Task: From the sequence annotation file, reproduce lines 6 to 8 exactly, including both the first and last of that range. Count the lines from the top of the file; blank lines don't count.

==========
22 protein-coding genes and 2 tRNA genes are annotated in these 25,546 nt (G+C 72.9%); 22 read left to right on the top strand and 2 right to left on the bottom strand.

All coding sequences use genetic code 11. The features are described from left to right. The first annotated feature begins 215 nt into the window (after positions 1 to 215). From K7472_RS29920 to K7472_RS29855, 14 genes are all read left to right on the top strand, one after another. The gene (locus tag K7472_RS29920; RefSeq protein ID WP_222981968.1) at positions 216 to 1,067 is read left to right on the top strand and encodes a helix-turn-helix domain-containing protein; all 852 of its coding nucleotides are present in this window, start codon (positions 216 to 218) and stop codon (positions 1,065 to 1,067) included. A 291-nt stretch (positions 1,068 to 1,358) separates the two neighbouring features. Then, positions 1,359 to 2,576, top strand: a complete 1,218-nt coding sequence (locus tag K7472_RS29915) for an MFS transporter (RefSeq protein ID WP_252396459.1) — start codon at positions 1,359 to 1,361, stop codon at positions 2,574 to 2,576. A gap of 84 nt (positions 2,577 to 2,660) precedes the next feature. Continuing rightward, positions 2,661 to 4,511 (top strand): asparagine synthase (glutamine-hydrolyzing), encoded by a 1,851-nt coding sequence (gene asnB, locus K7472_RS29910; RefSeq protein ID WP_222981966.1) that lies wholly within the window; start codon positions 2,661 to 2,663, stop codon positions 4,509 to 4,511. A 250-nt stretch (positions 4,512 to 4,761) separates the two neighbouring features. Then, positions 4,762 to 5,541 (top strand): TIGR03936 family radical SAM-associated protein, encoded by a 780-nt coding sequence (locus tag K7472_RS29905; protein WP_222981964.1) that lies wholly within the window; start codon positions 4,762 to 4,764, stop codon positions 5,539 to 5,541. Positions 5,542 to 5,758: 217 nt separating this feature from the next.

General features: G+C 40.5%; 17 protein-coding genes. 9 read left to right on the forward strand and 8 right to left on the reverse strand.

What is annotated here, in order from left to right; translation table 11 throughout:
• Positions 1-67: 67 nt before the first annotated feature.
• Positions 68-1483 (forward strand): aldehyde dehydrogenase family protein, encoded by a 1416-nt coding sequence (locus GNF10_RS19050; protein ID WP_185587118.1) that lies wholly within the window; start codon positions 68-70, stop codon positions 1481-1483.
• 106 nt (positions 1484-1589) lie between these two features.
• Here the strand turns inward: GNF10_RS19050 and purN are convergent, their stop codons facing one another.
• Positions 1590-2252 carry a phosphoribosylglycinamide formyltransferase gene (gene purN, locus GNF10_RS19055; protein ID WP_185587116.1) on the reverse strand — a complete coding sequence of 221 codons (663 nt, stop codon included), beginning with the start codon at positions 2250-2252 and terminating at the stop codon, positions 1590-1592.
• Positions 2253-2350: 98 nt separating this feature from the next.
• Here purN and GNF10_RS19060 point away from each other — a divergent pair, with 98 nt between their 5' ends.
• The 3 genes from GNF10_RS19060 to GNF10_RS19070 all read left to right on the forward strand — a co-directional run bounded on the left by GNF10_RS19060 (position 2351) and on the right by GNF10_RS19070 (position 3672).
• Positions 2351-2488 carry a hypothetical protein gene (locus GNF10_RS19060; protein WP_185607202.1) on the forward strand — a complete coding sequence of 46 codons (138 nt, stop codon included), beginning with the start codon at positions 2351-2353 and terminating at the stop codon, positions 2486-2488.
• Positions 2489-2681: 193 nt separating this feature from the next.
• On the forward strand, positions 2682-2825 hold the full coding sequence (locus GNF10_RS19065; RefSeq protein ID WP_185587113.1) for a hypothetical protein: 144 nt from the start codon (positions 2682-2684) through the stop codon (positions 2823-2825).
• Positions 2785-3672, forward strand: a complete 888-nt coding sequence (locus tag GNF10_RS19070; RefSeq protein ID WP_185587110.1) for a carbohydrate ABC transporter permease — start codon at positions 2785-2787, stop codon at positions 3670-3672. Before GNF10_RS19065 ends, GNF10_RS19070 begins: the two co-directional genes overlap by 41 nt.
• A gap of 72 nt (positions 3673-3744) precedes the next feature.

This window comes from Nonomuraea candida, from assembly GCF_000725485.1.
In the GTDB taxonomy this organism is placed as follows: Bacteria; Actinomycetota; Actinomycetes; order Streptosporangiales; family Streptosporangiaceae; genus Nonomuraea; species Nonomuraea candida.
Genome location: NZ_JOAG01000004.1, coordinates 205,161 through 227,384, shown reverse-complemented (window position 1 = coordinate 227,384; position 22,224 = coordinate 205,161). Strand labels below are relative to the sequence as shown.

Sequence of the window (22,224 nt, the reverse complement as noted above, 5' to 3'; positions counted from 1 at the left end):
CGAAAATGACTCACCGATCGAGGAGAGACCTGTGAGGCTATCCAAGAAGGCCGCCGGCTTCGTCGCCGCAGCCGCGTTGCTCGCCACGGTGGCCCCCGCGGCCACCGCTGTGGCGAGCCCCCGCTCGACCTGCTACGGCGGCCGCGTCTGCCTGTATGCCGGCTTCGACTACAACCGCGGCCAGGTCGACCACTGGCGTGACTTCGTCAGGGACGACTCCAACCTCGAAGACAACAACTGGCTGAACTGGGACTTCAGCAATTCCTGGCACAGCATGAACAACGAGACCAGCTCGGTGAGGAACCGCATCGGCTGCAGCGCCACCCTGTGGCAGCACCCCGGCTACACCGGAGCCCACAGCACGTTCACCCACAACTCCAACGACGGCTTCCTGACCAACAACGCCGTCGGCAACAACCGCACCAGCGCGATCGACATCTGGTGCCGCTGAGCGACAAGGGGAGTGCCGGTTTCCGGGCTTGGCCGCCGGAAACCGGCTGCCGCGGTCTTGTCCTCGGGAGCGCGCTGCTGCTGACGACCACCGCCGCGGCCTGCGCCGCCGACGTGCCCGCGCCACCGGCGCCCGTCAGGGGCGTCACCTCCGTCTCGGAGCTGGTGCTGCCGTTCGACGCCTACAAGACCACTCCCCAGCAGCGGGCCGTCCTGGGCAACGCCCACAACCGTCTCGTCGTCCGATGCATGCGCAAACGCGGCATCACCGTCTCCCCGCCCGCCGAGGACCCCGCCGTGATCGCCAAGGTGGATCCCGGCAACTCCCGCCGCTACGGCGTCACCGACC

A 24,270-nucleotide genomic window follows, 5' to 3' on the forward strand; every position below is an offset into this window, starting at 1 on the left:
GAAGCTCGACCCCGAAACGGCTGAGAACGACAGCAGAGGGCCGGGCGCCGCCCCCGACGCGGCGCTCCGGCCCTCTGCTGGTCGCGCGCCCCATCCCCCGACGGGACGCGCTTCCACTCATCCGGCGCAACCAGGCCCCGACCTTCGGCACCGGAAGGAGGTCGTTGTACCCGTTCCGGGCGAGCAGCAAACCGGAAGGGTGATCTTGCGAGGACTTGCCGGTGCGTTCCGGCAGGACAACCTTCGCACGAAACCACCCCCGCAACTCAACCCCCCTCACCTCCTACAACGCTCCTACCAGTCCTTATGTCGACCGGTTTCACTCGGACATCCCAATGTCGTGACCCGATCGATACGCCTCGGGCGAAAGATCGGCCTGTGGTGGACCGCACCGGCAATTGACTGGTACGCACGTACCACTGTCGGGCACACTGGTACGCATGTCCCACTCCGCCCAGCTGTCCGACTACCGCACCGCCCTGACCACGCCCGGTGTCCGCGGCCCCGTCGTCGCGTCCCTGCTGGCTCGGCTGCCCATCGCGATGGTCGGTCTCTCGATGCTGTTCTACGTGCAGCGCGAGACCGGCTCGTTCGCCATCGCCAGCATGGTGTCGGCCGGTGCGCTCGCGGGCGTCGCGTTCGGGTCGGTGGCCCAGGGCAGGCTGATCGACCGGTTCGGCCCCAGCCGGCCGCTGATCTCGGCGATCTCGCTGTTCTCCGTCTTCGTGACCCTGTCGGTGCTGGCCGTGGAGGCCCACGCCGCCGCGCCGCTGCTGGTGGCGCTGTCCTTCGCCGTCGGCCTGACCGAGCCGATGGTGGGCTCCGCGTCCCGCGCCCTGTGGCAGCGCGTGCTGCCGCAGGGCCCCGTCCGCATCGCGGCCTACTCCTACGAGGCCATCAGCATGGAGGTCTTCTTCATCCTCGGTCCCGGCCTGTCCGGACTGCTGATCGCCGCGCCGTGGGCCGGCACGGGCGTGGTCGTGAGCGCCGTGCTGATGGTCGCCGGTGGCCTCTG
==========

• Positions 68-1483 (forward strand): aldehyde dehydrogenase family protein, encoded by a 1416-nt coding sequence (locus GNF10_RS19050; protein ID WP_185587118.1) that lies wholly within the window; start codon positions 68-70, stop codon positions 1481-1483.
• 106 nt (positions 1484-1589) lie between these two features.
• Here the strand turns inward: GNF10_RS19050 and purN are convergent, their stop codons facing one another.